American College Of Surgeons - Inspiring Quality: Highest Standards, Better Outcomes

From the Director's Desk

"Hybrid": What Does That Even Mean?

Heidi Nelson, MD, FACS

Heidi Nelson, MD, FACS
Medical Director, ACS Cancer Programs

Leaders, members, and staff of the American College of Surgeons (ACS) Cancer Programs have worked for many years in a complex world of communications where e-mails, conference calls, and in-person meetings were used to build a national community of cancer care professionals focused on improving the quality of cancer care. In March of 2020, when the pandemic struck and we had to discontinue all in-person efforts, everyone stepped up to the plate to make it work, and all were immensely successful. We addressed the urgent deficits by turning to new virtual meeting tools to conduct our education, communications, accreditation survey, and planning activities, and we provided new materials to help cancer care professionals adjust their practices to keep patients safe from COVID-19 while still delivering much needed cancer care. Thanks to all of you, we were a huge success in spite of major challenges to our approaches to work. As the pandemic starts to recede in our local communities, and it is increasingly safe to meet in person, we have to ask how much of the virtual world we should retain. What is better, and what is missing from the virtual existence?

Some obvious advantages of the virtual world are that ideas and activities can move more quickly and reach more people. In the past, the cost and inconvenience of travel limited participation, but with virtual meetings and conferences we have seen greater attendance and engagement. Some clear disadvantages are that the virtual world feels more transactional, with less socializing and fewer opportunities to enjoy the unplanned interactions and affirmations that come from being in person with people of common interests. In the coming months it will be important for all of us to authentically assess the benefits of being in person and developing the relationships and community that bring a sense of belonging and commitment versus the benefits of reaching more people and moving faster through transactional work. Both are important and will be part of the future "hybrid" world. We made our way through the pandemic with grace and adaptability and there is no doubt we will find our hybrid world in the same way; we just have to do it.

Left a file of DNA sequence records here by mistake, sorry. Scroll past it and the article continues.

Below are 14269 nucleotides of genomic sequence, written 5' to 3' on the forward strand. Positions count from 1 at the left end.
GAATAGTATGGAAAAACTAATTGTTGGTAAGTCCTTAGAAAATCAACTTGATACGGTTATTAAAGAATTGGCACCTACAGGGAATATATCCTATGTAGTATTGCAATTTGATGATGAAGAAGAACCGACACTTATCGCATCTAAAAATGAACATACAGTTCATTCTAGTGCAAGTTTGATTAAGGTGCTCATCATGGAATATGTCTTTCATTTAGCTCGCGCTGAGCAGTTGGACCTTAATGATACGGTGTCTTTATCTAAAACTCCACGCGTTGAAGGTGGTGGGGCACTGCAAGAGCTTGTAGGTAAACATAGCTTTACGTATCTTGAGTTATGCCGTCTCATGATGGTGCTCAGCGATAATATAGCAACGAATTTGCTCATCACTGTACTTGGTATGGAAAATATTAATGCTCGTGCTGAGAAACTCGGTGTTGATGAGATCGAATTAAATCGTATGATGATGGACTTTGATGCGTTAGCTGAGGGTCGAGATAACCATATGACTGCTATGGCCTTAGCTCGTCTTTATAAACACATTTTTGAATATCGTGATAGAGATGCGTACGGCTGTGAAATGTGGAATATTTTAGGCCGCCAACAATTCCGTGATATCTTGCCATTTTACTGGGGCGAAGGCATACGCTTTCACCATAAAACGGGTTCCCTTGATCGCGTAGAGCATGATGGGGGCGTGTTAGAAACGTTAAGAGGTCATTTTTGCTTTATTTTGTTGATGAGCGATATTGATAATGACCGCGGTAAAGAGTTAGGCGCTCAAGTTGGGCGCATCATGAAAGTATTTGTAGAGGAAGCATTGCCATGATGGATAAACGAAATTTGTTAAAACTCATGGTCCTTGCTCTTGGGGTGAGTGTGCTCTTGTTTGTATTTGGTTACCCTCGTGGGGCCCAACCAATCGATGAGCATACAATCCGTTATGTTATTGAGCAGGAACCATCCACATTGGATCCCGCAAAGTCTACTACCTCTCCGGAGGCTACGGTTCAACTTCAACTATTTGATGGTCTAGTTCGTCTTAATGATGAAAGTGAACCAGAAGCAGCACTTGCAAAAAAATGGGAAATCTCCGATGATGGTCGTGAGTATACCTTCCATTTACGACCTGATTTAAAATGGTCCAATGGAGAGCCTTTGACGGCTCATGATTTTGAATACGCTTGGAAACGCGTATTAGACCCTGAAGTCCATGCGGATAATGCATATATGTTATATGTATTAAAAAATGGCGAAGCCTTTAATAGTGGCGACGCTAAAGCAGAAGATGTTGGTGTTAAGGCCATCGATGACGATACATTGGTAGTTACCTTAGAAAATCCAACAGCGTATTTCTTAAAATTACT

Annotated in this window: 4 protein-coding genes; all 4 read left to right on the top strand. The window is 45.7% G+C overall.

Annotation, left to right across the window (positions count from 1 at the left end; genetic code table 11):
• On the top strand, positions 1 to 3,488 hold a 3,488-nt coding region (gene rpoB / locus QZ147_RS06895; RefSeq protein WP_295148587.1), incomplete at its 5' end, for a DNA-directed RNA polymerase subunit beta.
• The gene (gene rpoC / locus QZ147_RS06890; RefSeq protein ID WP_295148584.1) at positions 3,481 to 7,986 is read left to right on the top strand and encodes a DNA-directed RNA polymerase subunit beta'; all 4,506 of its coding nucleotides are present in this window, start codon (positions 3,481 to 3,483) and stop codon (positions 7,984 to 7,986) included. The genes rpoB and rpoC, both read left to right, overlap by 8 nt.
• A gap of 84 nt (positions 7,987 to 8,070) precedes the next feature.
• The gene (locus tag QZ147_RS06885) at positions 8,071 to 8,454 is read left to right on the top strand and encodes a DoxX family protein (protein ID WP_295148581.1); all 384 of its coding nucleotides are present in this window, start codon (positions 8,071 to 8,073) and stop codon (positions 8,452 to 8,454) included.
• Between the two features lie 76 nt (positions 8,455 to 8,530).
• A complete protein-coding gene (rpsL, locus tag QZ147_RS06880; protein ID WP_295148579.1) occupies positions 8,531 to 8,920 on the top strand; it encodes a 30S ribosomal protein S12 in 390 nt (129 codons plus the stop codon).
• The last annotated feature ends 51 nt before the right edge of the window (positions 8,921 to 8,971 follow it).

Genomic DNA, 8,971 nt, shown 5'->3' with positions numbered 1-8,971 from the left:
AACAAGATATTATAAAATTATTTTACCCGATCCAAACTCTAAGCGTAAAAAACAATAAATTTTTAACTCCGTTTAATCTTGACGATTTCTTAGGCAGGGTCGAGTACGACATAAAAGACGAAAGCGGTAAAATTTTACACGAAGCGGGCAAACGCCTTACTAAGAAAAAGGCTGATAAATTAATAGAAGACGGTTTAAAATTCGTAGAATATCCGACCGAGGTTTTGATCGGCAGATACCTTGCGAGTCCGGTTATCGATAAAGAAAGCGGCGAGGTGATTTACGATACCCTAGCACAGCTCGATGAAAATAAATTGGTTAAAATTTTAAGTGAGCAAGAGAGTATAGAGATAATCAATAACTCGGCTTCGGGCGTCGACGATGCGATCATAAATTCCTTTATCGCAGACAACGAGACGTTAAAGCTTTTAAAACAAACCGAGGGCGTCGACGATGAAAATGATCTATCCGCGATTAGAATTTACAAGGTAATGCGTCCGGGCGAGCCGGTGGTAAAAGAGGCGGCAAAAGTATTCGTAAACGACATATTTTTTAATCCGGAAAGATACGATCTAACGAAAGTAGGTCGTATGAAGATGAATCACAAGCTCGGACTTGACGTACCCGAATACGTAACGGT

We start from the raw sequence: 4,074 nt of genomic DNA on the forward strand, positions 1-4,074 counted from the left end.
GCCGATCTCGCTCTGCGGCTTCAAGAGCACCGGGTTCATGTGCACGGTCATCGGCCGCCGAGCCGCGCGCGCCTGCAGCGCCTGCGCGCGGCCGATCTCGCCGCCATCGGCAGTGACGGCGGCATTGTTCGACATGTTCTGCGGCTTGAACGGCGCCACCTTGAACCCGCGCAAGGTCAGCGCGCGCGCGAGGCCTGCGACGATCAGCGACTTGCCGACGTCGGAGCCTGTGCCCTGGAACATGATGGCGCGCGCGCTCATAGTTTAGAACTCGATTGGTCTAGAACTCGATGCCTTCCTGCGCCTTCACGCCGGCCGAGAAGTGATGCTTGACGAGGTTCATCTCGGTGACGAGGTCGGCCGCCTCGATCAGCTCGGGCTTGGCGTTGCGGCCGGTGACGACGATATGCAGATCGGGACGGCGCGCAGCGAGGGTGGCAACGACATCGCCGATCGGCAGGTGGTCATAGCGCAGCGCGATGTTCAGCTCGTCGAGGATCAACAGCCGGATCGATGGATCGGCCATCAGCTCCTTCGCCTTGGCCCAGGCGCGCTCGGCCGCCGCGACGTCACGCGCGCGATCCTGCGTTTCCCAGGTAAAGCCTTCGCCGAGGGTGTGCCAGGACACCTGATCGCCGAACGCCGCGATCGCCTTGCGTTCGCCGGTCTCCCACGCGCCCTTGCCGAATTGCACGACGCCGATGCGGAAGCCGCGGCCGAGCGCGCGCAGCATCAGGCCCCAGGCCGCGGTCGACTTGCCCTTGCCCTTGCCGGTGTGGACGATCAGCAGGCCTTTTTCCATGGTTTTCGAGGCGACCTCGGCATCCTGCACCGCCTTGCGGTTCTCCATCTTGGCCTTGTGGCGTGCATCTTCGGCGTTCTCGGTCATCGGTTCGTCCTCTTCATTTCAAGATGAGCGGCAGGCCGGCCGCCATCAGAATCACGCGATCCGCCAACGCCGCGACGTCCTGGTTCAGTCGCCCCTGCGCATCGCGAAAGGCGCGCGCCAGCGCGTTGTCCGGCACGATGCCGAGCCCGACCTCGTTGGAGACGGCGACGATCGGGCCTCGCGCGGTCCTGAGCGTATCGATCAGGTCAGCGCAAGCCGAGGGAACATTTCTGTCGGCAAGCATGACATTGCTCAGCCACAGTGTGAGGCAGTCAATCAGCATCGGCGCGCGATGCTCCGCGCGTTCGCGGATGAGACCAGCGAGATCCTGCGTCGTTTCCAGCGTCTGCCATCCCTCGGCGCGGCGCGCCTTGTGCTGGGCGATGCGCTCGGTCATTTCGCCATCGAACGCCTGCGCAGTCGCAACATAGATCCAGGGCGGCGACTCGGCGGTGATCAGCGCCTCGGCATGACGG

Return to Screening PDSA and Clinical Study: Frequently Asked Questions about Standards Credit

As we have entered the second stage of the Return to Screening PDSA Clinical Study, we have received several questions regarding credit for the Commission on Cancer (CoC) and/or National Accreditation Program for Breast Centers (NAPBC) standards.

If you complete one or more screening interventions, you will receive credit for CoC Standard 8.3 OR NAPBC Standard 4.1.

If you complete the interventions and the PDSA and post it in the PRQ for your site visit, you will receive credit for CoC Standards 7.3 and 8.3 OR NAPBC Standards 4.1 and 6.1.

Finally, if you complete the first two and submit your data on rates of screening through the designated REDCap for the clinical research study, you will receive credit for all three standards for either the CoC (7.3, 8.3, 9.1) OR the NAPBC (3.2, 4.1, 6.1). It is expected that programs will demonstrate achievement of their designated target screening goal by the end of November. However, participation will still qualify if the 10 percent increase goal is not met as long as there is documentation of continued efforts to improve the rate. This includes, but is not limited to, assessing your improvement and trying multiple interventions in an attempt to close the gap.

Completing the research study (in other words, completing and submitting required REDCap forms A, B, and C by their deadlines) will fully meet CoC Standard 9.1 or NAPBC Standard 3.2.

Even though programs will receive full credit for CoC Standard 9.1 or NAPBC Standard 3.2 by completing this study, programs are still expected to complete and submit required documentation (for example, templates or PRQ questions) related to other cancer-related clinical research accruals for 2021 for internal quality improvement purposes and for discussion at future site visits.

Please note, programs that did not fill out the REDedCap FORM A are no longer eligible to participate in the Return to Screening PDSA.

The FAQ page is located online within the Return to Screening page. Questions for the CoC may be directed to, and NAPBC questions may be directed to